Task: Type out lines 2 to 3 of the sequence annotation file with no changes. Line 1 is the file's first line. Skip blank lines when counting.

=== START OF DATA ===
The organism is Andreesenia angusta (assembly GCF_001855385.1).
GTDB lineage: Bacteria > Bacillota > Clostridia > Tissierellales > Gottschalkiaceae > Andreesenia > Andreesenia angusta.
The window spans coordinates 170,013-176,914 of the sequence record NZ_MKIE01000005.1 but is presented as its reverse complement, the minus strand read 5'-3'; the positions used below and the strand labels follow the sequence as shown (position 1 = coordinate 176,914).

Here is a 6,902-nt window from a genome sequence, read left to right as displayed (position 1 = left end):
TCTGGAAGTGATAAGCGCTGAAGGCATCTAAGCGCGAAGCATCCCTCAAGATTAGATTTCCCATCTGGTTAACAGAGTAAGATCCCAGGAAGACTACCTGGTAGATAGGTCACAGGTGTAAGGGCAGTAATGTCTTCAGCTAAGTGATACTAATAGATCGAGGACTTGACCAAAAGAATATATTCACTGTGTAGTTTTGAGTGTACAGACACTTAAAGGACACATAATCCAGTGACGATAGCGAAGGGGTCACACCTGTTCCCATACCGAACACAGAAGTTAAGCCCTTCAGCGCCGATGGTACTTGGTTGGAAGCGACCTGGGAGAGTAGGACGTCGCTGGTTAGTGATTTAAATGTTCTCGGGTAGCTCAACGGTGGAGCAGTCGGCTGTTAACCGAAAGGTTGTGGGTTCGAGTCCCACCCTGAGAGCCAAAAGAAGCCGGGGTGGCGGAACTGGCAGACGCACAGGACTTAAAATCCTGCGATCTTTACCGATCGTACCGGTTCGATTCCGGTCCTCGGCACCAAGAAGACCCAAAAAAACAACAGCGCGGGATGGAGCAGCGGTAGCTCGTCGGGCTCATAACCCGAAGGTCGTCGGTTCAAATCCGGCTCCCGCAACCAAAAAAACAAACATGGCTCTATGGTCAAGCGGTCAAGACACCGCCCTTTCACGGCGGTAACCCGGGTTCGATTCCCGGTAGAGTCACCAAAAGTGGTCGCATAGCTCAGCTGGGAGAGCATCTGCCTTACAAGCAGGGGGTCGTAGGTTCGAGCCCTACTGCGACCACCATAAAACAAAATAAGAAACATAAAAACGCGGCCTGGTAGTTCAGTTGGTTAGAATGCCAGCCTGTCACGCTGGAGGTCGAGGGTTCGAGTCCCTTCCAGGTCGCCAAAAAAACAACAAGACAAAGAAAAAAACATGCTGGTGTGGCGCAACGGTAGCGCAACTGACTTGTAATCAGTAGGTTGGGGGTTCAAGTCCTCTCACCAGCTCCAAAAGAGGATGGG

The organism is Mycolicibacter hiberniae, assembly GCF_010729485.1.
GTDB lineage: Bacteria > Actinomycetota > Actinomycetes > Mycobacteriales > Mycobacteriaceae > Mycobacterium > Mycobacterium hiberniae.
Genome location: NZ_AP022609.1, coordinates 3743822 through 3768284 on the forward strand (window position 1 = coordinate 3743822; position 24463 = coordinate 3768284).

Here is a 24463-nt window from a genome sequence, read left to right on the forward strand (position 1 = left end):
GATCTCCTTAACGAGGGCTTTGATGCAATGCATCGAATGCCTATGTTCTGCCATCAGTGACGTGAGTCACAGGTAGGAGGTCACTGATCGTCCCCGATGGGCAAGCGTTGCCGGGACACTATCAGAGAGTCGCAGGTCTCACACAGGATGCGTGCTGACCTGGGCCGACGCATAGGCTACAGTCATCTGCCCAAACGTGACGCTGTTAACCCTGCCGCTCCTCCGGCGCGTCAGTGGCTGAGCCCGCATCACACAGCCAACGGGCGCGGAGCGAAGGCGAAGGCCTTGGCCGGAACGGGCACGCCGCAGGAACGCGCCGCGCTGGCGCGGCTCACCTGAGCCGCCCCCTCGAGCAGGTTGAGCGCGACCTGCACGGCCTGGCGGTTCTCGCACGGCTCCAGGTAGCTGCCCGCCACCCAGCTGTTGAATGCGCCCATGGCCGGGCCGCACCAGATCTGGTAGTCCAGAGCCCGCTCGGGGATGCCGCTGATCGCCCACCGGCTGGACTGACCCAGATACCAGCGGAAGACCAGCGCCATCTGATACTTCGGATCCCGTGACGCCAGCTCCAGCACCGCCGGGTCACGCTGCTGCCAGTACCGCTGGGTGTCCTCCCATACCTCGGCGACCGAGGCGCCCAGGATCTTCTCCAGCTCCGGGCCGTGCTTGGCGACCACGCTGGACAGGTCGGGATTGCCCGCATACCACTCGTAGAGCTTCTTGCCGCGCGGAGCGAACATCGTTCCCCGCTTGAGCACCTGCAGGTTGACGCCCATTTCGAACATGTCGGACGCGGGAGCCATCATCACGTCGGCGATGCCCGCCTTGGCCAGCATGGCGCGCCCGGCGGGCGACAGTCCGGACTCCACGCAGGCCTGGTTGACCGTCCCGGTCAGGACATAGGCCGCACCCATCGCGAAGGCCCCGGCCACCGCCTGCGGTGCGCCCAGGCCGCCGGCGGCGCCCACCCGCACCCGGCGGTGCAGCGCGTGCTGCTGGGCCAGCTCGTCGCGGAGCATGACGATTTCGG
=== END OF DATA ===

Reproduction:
GTDB lineage: Bacteria > Bacillota > Clostridia > Tissierellales > Gottschalkiaceae > Andreesenia > Andreesenia angusta.
The window spans coordinates 170,013-176,914 of the sequence record NZ_MKIE01000005.1 but is presented as its reverse complement, the minus strand read 5'-3'; the positions used below and the strand labels follow the sequence as shown (position 1 = coordinate 176,914).